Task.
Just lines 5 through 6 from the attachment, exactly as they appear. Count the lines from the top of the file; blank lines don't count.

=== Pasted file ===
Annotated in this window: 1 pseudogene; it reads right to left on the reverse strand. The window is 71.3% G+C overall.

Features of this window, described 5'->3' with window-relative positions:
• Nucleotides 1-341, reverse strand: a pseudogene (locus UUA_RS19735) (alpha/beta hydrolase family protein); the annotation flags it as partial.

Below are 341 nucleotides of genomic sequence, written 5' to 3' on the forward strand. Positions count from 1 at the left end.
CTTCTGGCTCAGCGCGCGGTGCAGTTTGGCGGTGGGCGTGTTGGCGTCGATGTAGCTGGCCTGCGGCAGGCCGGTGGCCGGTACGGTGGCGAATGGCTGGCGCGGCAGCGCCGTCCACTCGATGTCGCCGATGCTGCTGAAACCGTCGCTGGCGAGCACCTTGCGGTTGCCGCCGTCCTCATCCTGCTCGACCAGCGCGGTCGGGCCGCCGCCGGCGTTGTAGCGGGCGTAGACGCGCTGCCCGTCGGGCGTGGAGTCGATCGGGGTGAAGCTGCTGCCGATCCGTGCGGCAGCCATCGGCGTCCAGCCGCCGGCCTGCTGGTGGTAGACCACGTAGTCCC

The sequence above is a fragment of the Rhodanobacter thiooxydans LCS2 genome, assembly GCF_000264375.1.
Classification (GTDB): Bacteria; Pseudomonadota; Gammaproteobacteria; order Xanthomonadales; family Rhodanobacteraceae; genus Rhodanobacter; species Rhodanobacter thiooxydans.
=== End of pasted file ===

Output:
CTTCTGGCTCAGCGCGCGGTGCAGTTTGGCGGTGGGCGTGTTGGCGTCGATGTAGCTGGCCTGCGGCAGGCCGGTGGCCGGTACGGTGGCGAATGGCTGGCGCGGCAGCGCCGTCCACTCGATGTCGCCGATGCTGCTGAAACCGTCGCTGGCGAGCACCTTGCGGTTGCCGCCGTCCTCATCCTGCTCGACCAGCGCGGTCGGGCCGCCGCCGGCGTTGTAGCGGGCGTAGACGCGCTGCCCGTCGGGCGTGGAGTCGATCGGGGTGAAGCTGCTGCCGATCCGTGCGGCAGCCATCGGCGTCCAGCCGCCGGCCTGCTGGTGGTAGACCACGTAGTCCC

The sequence above is a fragment of the Rhodanobacter thiooxydans LCS2 genome, assembly GCF_000264375.1.